Second; let’s assume the special educator teaches Juniors. Well, Idaho law mandates that Juniors take a College Preparedness exam their junior year. For most kidos, that is the SAT, one of the allowed assessments indicated above. So, for this particular special educator, the next exam will likely be the SAT. That’s test number 2 out of 3. It’s worth another 33% of the eval.
That means these 2 tests will control 66.6% of the special educator’s evaluation.
However, let’s say the focus of the IEP goals in this particular special education resource class is reading fluency. The instructor monitors this progress using nationally normed AIMSWeb probes, and the students are making tremendous progress. The instructor uses these “performance-based” probes allowed under the criteria specified in the tiered rule change as the final, third, assessment required by the state, also worth 33%.
So according to this formula, standardized tests (SBAC and the SAT) will form 66% of the instructor’s evaluation. AimsWeb probes, which actually monitor the curriculum being taught in the classroom, will only account for 33%.
So the results come in. The AimsWeb progress monitoring of fluency looks great. In fact, about 80% of students have met or exceeded their goals.
But the standardized tests scores aren’t so good. See, even though the special education students made tremendous progress in reading fluency, they are still reading many grade levels behind the expectations of “proficiency” for these standardized assessments. Only 10% of the special education students “passed” these exams.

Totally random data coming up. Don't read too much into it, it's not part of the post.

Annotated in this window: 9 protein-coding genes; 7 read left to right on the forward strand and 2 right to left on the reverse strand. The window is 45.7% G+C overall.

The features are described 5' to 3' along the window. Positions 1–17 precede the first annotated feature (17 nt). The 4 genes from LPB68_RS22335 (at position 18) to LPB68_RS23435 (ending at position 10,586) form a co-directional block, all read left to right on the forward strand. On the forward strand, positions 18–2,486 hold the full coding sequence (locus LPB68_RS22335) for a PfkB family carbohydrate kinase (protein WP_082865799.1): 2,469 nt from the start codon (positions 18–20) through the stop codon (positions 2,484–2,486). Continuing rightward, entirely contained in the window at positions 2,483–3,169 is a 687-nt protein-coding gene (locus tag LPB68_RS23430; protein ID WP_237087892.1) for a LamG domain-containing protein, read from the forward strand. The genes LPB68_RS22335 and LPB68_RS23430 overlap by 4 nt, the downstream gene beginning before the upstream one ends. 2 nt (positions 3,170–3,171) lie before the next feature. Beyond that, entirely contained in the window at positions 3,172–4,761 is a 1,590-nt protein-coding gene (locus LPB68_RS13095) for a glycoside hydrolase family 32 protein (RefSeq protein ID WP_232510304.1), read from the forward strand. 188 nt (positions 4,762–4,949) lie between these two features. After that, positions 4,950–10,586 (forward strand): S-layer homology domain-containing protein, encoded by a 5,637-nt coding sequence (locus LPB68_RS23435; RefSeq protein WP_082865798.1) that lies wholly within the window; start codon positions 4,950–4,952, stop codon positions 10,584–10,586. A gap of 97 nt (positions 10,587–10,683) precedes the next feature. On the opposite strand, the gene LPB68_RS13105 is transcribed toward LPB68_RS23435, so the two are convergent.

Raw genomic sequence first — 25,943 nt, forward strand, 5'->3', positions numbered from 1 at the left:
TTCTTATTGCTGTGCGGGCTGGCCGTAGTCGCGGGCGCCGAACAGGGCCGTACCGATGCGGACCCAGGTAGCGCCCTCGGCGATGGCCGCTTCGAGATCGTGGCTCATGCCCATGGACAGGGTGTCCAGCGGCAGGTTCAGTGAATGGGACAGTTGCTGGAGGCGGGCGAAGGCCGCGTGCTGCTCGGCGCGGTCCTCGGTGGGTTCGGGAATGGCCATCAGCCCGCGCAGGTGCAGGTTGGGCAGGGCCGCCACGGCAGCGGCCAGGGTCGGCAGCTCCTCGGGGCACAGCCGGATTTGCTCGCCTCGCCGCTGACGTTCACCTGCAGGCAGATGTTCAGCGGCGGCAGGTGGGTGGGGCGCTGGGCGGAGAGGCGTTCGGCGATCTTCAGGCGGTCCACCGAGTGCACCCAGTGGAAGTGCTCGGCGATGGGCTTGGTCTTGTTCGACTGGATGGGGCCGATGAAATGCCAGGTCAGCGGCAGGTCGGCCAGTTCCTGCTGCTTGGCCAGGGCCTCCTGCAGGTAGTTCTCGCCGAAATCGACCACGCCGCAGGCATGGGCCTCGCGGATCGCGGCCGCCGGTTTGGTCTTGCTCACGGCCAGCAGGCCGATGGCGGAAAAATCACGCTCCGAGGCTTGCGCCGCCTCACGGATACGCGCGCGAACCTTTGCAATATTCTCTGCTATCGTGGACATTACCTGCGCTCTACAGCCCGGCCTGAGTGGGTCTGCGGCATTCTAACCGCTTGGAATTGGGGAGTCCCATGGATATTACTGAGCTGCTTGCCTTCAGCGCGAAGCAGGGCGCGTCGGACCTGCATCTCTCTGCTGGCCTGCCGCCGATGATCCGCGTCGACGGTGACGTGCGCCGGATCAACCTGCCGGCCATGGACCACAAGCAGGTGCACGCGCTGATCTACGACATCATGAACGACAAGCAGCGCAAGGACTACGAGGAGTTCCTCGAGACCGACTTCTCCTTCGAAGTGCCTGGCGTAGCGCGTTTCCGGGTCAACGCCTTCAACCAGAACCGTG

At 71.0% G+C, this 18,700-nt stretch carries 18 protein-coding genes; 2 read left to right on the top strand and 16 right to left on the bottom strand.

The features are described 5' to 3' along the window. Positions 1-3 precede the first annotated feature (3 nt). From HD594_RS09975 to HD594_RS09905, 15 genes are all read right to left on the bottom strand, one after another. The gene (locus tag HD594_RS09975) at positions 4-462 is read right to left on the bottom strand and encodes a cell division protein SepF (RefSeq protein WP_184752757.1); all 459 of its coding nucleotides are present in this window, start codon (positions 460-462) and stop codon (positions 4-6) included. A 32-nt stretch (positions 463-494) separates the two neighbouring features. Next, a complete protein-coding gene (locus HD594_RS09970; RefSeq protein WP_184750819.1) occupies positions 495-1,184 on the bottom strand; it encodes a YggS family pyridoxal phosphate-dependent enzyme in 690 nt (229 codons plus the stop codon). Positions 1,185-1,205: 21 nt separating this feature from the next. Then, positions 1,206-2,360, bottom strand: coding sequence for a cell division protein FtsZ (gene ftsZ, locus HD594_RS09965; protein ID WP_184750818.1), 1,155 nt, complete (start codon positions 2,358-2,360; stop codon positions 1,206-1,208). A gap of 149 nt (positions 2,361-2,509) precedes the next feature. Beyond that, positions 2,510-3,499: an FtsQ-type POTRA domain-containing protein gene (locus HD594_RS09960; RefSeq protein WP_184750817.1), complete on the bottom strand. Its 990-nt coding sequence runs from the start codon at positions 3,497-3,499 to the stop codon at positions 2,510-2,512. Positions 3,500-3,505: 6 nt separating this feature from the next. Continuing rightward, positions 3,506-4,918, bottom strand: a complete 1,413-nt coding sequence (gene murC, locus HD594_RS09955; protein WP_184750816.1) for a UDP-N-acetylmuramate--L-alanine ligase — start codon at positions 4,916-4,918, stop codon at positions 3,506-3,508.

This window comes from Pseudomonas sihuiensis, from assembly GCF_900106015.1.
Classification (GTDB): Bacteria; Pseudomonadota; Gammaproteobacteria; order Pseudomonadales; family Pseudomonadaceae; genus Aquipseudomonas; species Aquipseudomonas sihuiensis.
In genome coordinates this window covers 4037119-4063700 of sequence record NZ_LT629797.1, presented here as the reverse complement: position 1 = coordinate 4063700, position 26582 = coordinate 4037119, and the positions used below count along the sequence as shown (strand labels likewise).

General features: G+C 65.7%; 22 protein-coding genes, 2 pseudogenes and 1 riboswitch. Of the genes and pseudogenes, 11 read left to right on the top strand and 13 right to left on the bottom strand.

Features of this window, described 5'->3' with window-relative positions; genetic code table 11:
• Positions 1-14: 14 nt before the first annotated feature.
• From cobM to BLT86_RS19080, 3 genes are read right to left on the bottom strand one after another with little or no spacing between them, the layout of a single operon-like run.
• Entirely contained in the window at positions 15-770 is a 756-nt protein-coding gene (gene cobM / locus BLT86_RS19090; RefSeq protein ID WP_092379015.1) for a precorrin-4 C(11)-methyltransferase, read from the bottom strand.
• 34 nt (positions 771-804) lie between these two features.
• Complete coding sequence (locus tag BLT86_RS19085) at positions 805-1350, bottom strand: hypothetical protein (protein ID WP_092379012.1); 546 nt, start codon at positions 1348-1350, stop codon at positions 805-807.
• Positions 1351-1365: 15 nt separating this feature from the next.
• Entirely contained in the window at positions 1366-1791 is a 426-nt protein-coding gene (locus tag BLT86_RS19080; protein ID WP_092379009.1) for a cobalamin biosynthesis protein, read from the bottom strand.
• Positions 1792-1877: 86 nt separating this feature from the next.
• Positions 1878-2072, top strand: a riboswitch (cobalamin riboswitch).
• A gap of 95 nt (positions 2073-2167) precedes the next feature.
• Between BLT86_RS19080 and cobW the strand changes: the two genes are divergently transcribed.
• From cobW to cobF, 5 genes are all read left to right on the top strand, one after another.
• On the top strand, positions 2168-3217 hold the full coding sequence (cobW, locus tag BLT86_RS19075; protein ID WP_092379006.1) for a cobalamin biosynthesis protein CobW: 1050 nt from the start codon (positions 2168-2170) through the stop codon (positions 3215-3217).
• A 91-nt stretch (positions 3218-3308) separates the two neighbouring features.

So here’s the kicker: According to the proposed rules, “For evaluations conducted on or after July 1, 2013, all certificated instructional employees, principals and superintendents must receive an evaluation in which at least thirty-three percent (33%) of the evaluation results are based on multiple objective measures of growth in student achievement” (35).
So, according to the 3 measures above, only 1 of them indicates students are growing, and 2 indicates the students are failing. Thus, 33% of this teacher’s eval is pretty much shot.
Oh, and for this teacher to ever be able to attain a “Master Teacher Certificate” the expected growth proficiency is raised even higher, 60%. Again, according to the proposed rules,
For For 3 of 5 years, one of which must be the 4th or 5th
year, must achieve the following:
• Student achievement/growth
• 60 percent of students must meet or exceed growth
If the SBAC and SAT are 2 out of the 3 tools used to assess student growth, it is very unlikely this teacher will ever be able to attain the Master Teacher Certification.
Does this proposal value special educators and take into account the individualized needs of the population they work with, or does it do the opposite?